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Social Distancing Plummeted In Lead Up To Fall Surge, Survey Finds

The Museum of Modern Art reminds visitors to practice safe distancing, in August in N.Y.C. Efforts to fight COVID-19 "decreased dramatically" over the summer, researchers say.
The Museum of Modern Art reminds visitors to practice safe distancing, in August in N.Y.C. Efforts to fight COVID-19 "decreased dramatically" over the summer, researchers say.

While Democrats remain more likely than Republicans to support new measures aimed at slowing the spread of COVID-19, a majority of U.S. adults from both political parties now agree more steps are needed to fight the pandemic, according to the latest results from a large ongoing survey.

"The bad news here is that we let our guard down in the pandemic and partisan differences remain," says David Lazer, a professor of political science at Northeastern University who is helping lead the survey. "The good news here is, there is a collective desire to do what's necessary to keep the disease at bay."

Lazer and his colleagues at Harvard, Rutgers and Northwestern universities have been surveying about 20,000 U.S. adults nationwide about the pandemic, every month since April.

In one of two new reports from the survey, the researchers analyzed the responses of 139,230 Americans across all 50 states. They found social distancing and other efforts to try to prevent the virus from spreading "decreased dramatically" over the summer and into the fall, the report concludes.

For example, the percentage of people saying they had been in a room with people who are not members of their household in the last 24 hours jumped from 25 percent in April to 45 percent in October. Reports of people going to a café, bar, or restaurant more than tripled, from 5% in April to 15.9% in November. Similar trends were seen in people reporting going to work, places of worship, gyms and taking mass transit.

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"We let our guard down and it was still lurking. It was still there, right. And COVID-19 came roaring back," Lazer told NPR in an interview.

But the survey did find one bit of good news about people's behavior: Mask-wearing rose for both Democrats and Republicans during the same period and has held steady since then. About 77 percent report very closely adhering to recommendations to wear masks in November, the survey shows.

However, the increase in mask-wearing apparently was not enough to off-set the effects of decreased social distancing and other behaviors, the survey found. Adherence to four behaviors recommended by the CDC — avoiding contact with others, avoiding public/crowded places, frequently washing hands and disinfecting surfaces — all reached all-time lows in October.

The states where people report the lowest levels of social distancing and mask-wearing have been hit hardest by the virus this fall, the analysis shows.

There are other notable differences: Women are more likely to social distance than men. Asian-Americans and African-Americans are more likely to social distance than Whites. And people who are older and more educated are much more likely to social distance than younger, less-educated people.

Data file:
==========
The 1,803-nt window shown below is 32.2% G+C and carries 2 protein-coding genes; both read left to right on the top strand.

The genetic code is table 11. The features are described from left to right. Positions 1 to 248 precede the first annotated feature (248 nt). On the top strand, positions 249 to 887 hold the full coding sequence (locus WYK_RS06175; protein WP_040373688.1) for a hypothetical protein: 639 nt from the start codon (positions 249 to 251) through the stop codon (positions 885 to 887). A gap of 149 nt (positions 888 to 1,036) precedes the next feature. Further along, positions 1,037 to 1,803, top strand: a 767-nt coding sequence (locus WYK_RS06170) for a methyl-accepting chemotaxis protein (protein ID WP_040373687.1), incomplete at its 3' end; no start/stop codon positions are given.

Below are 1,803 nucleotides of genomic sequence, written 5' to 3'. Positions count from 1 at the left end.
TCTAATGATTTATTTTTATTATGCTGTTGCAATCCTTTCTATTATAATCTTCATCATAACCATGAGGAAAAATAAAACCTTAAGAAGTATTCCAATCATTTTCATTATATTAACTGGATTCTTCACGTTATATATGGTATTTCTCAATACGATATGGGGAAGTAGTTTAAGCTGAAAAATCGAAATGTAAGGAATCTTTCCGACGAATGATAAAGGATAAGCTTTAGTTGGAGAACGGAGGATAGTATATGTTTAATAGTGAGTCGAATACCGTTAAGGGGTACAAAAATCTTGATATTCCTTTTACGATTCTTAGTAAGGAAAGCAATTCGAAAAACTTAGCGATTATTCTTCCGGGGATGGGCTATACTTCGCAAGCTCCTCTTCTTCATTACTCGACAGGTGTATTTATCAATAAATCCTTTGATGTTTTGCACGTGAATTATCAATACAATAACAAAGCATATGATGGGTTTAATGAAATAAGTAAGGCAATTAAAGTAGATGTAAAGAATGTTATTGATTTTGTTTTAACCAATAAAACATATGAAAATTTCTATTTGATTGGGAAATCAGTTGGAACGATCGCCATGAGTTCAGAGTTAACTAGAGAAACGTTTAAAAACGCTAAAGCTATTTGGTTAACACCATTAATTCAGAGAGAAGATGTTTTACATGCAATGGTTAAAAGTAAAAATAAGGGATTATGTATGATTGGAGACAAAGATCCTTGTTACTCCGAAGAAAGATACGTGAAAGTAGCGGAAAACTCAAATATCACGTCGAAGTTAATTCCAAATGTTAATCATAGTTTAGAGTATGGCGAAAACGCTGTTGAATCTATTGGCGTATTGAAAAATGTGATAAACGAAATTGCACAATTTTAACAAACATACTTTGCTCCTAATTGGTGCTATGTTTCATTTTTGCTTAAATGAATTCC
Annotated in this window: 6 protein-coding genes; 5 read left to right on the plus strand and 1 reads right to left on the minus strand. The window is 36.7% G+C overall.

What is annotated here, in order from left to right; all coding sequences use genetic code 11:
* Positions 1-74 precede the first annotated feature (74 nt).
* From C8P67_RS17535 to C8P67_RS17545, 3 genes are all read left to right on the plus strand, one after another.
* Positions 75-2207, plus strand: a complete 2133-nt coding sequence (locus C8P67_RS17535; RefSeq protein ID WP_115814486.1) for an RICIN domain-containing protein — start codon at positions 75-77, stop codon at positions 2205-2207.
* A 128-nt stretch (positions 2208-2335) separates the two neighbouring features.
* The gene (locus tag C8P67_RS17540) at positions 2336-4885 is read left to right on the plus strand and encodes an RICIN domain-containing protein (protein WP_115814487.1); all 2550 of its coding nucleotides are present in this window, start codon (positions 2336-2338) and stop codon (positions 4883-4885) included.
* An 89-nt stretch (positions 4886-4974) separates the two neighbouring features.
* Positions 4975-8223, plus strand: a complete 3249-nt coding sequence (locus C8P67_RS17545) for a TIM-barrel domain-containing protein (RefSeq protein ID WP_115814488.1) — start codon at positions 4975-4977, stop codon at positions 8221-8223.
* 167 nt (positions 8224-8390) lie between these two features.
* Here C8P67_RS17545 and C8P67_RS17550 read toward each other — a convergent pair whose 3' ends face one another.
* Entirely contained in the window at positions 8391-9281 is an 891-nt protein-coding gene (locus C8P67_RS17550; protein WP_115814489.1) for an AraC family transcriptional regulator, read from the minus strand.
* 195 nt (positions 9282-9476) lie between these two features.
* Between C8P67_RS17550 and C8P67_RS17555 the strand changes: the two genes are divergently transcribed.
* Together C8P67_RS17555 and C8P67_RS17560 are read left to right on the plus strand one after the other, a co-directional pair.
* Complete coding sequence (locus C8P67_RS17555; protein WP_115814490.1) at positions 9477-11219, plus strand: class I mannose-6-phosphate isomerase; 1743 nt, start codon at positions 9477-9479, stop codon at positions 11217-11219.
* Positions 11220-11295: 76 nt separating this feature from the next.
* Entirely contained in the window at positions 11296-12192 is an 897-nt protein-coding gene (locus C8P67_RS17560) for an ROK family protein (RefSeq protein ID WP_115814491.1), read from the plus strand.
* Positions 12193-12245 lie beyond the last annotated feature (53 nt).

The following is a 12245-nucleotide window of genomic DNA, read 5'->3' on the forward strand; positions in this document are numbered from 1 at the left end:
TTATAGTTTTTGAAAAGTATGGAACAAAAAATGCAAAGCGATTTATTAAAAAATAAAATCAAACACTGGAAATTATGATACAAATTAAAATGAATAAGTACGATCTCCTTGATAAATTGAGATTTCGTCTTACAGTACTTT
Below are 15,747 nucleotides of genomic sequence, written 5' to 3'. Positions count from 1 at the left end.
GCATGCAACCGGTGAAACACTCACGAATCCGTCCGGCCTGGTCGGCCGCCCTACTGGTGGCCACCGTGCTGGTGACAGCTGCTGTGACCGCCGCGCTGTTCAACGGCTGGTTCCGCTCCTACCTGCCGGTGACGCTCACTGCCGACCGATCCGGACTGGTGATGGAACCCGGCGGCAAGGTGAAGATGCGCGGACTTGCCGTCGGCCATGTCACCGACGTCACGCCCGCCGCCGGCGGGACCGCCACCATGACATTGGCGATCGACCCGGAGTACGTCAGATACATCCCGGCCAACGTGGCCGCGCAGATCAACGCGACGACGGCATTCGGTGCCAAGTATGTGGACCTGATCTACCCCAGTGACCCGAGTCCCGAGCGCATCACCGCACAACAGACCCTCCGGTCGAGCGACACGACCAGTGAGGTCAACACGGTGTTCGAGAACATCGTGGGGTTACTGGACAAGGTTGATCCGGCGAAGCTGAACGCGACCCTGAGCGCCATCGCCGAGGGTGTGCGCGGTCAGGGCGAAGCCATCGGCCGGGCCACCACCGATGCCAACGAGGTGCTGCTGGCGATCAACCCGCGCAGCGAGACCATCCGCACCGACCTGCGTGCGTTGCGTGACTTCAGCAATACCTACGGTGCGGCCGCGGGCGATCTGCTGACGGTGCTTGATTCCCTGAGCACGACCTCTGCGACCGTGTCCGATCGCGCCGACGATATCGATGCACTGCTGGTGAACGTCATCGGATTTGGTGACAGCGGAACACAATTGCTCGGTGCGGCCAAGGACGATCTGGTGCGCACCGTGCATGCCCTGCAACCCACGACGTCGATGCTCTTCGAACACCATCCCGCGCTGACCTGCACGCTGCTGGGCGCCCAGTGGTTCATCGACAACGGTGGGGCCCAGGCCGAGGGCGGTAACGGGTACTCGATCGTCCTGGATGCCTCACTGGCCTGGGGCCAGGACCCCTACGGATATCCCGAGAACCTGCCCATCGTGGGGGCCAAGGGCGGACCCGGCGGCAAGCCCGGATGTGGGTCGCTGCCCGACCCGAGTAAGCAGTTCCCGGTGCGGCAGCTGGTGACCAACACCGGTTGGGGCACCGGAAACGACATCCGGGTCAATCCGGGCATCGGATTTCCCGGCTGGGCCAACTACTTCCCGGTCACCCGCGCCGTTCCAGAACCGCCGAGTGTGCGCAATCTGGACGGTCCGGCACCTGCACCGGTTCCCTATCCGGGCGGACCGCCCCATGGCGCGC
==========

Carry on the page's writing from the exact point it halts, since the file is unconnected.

And there's also a partisan divide. Democrats have consistently scored higher than Republicans on a 100-point scale the researchers developed to measure people's overall behavior. But while Democrats scored just slightly higher in the spring, the gap widened to about 20 points by the fall, the analysis found.

"So that's gone way, way up," Laser says.

But there is some encouraging news in the second report released Tuesday. Significant differences remain between Republicans and Democrats in terms of their support for measures aimed at slowing the spread of the virus, such as asking people to stay home and avoid gatherings, canceling football games and concerts, requiring businesses to close and limiting restaurants to carry-out only.

Democrats are far more likely to support all of those measures. But even a majority of Republicans say they support many of those same steps, including avoiding gatherings, cancelling sports and entertainment events and even limiting restaurants and domestic travel.

For example, 98 percent of Democrats and 72 percent of Republicans support asking people to stay home and avoid gatherings. Ninety percent of Democrats and 65 percent of Republicans support canceling major sports and entertainment events. And 89 percent of Democrats and 56 percent of Republicans support limiting restaurants to take-out only.

"People are generally supportive of taking stronger measures to prevent the spread of COVID-19," Laser says.

But while 78 percent of Democrats support requiring most businesses to close, only 40 percent of Republicans support that step. Likewise, while 85 percent of Democrats support prohibiting K-12 schools from teaching in person, only 48 percent of Republicans support that move.

But even 57 percent of Republicans agree with 82 percent of Democrats that domestic travel should be restricted, according to the survey.

"Overall it is encouraging to see how many people want to take this seriously," says Jeffrey Shaman, an infectious disease researcher at Columbia University.

"I just think that we need to have both leadership about what we're doing and how we are going to be confronting this going forward. And we need economic relief for people who are going to be really hurting from this," Shaman says.

Copyright 2020 NPR. To see more, visit https://www.npr.org.